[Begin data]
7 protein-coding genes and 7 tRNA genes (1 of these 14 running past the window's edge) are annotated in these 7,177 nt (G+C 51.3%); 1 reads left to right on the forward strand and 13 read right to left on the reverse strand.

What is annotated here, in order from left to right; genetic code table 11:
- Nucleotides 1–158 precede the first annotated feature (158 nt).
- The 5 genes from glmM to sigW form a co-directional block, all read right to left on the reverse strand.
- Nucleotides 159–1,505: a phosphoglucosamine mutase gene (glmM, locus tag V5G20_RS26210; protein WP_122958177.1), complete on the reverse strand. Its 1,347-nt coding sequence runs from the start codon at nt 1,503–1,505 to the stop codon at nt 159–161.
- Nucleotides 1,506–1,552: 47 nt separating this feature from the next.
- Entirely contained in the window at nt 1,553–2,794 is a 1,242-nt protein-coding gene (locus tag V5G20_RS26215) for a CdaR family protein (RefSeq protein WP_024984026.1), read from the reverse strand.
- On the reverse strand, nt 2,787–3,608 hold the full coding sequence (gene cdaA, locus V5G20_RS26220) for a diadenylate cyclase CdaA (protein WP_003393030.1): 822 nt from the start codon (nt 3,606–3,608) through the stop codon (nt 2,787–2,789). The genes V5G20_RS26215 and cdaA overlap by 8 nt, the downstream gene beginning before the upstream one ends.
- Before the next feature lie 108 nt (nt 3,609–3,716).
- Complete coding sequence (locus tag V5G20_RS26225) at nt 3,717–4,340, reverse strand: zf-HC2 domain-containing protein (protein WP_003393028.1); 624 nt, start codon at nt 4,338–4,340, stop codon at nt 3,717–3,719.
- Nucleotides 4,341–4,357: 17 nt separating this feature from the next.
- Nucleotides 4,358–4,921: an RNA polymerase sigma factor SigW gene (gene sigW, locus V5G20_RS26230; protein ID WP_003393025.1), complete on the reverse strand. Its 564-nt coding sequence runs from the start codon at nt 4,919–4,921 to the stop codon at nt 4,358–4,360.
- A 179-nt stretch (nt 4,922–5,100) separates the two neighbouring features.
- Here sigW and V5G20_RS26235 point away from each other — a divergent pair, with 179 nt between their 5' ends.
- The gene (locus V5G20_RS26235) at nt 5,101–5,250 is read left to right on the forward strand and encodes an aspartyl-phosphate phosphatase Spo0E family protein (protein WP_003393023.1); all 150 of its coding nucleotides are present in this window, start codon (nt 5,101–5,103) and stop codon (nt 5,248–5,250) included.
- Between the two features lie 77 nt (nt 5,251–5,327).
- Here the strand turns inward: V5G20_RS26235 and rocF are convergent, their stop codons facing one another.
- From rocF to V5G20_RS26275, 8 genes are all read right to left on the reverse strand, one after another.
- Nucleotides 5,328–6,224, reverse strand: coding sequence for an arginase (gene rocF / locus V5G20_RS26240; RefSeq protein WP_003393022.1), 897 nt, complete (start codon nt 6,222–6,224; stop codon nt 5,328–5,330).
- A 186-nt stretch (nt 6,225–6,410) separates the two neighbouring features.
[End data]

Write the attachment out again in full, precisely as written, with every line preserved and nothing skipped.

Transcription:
7 protein-coding genes and 7 tRNA genes (1 of these 14 running past the window's edge) are annotated in these 7,177 nt (G+C 51.3%); 1 reads left to right on the forward strand and 13 read right to left on the reverse strand.

What is annotated here, in order from left to right; genetic code table 11:
- Nucleotides 1–158 precede the first annotated feature (158 nt).
- The 5 genes from glmM to sigW form a co-directional block, all read right to left on the reverse strand.
- Nucleotides 159–1,505: a phosphoglucosamine mutase gene (glmM, locus tag V5G20_RS26210; protein WP_122958177.1), complete on the reverse strand. Its 1,347-nt coding sequence runs from the start codon at nt 1,503–1,505 to the stop codon at nt 159–161.
- Nucleotides 1,506–1,552: 47 nt separating this feature from the next.
- Entirely contained in the window at nt 1,553–2,794 is a 1,242-nt protein-coding gene (locus tag V5G20_RS26215) for a CdaR family protein (RefSeq protein WP_024984026.1), read from the reverse strand.
- On the reverse strand, nt 2,787–3,608 hold the full coding sequence (gene cdaA, locus V5G20_RS26220) for a diadenylate cyclase CdaA (protein WP_003393030.1): 822 nt from the start codon (nt 3,606–3,608) through the stop codon (nt 2,787–2,789). The genes V5G20_RS26215 and cdaA overlap by 8 nt, the downstream gene beginning before the upstream one ends.
- Before the next feature lie 108 nt (nt 3,609–3,716).
- Complete coding sequence (locus tag V5G20_RS26225) at nt 3,717–4,340, reverse strand: zf-HC2 domain-containing protein (protein WP_003393028.1); 624 nt, start codon at nt 4,338–4,340, stop codon at nt 3,717–3,719.
- Nucleotides 4,341–4,357: 17 nt separating this feature from the next.
- Nucleotides 4,358–4,921: an RNA polymerase sigma factor SigW gene (gene sigW, locus V5G20_RS26230; protein ID WP_003393025.1), complete on the reverse strand. Its 564-nt coding sequence runs from the start codon at nt 4,919–4,921 to the stop codon at nt 4,358–4,360.
- A 179-nt stretch (nt 4,922–5,100) separates the two neighbouring features.
- Here sigW and V5G20_RS26235 point away from each other — a divergent pair, with 179 nt between their 5' ends.
- The gene (locus V5G20_RS26235) at nt 5,101–5,250 is read left to right on the forward strand and encodes an aspartyl-phosphate phosphatase Spo0E family protein (protein WP_003393023.1); all 150 of its coding nucleotides are present in this window, start codon (nt 5,101–5,103) and stop codon (nt 5,248–5,250) included.
- Between the two features lie 77 nt (nt 5,251–5,327).
- Here the strand turns inward: V5G20_RS26235 and rocF are convergent, their stop codons facing one another.
- From rocF to V5G20_RS26275, 8 genes are all read right to left on the reverse strand, one after another.
- Nucleotides 5,328–6,224, reverse strand: coding sequence for an arginase (gene rocF / locus V5G20_RS26240; RefSeq protein WP_003393022.1), 897 nt, complete (start codon nt 6,222–6,224; stop codon nt 5,328–5,330).
- A 186-nt stretch (nt 6,225–6,410) separates the two neighbouring features.